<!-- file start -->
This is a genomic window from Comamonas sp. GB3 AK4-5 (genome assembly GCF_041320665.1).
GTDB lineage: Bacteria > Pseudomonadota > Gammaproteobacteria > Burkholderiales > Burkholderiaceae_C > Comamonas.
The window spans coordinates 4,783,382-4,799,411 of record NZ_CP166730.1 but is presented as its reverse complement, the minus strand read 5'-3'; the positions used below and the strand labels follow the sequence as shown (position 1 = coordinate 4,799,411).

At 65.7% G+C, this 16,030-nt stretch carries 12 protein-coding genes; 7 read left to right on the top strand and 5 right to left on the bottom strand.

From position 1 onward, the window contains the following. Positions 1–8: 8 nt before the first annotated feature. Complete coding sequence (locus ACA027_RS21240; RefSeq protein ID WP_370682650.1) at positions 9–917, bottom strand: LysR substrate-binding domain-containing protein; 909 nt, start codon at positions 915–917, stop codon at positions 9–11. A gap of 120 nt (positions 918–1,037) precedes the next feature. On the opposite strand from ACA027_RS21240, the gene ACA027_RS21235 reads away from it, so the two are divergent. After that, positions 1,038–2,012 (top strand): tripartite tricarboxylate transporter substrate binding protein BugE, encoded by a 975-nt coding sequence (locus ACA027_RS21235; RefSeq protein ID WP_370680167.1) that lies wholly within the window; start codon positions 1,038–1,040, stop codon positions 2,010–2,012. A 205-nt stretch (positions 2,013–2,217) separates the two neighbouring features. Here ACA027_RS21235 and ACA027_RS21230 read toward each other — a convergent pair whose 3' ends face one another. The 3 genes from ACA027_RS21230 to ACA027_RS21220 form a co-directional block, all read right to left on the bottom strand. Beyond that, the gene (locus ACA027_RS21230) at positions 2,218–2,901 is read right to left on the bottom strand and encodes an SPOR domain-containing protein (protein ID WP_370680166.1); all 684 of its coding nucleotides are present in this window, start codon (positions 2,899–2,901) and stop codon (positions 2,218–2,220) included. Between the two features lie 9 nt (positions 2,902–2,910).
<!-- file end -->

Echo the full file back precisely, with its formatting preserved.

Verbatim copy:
This is a genomic window from Comamonas sp. GB3 AK4-5 (genome assembly GCF_041320665.1).
GTDB lineage: Bacteria > Pseudomonadota > Gammaproteobacteria > Burkholderiales > Burkholderiaceae_C > Comamonas.
The window spans coordinates 4,783,382-4,799,411 of record NZ_CP166730.1 but is presented as its reverse complement, the minus strand read 5'-3'; the positions used below and the strand labels follow the sequence as shown (position 1 = coordinate 4,799,411).

At 65.7% G+C, this 16,030-nt stretch carries 12 protein-coding genes; 7 read left to right on the top strand and 5 right to left on the bottom strand.

From position 1 onward, the window contains the following. Positions 1–8: 8 nt before the first annotated feature. Complete coding sequence (locus ACA027_RS21240; RefSeq protein ID WP_370682650.1) at positions 9–917, bottom strand: LysR substrate-binding domain-containing protein; 909 nt, start codon at positions 915–917, stop codon at positions 9–11. A gap of 120 nt (positions 918–1,037) precedes the next feature. On the opposite strand from ACA027_RS21240, the gene ACA027_RS21235 reads away from it, so the two are divergent. After that, positions 1,038–2,012 (top strand): tripartite tricarboxylate transporter substrate binding protein BugE, encoded by a 975-nt coding sequence (locus ACA027_RS21235; RefSeq protein ID WP_370680167.1) that lies wholly within the window; start codon positions 1,038–1,040, stop codon positions 2,010–2,012. A 205-nt stretch (positions 2,013–2,217) separates the two neighbouring features. Here ACA027_RS21235 and ACA027_RS21230 read toward each other — a convergent pair whose 3' ends face one another. The 3 genes from ACA027_RS21230 to ACA027_RS21220 form a co-directional block, all read right to left on the bottom strand. Beyond that, the gene (locus ACA027_RS21230) at positions 2,218–2,901 is read right to left on the bottom strand and encodes an SPOR domain-containing protein (protein ID WP_370680166.1); all 684 of its coding nucleotides are present in this window, start codon (positions 2,899–2,901) and stop codon (positions 2,218–2,220) included. Between the two features lie 9 nt (positions 2,902–2,910).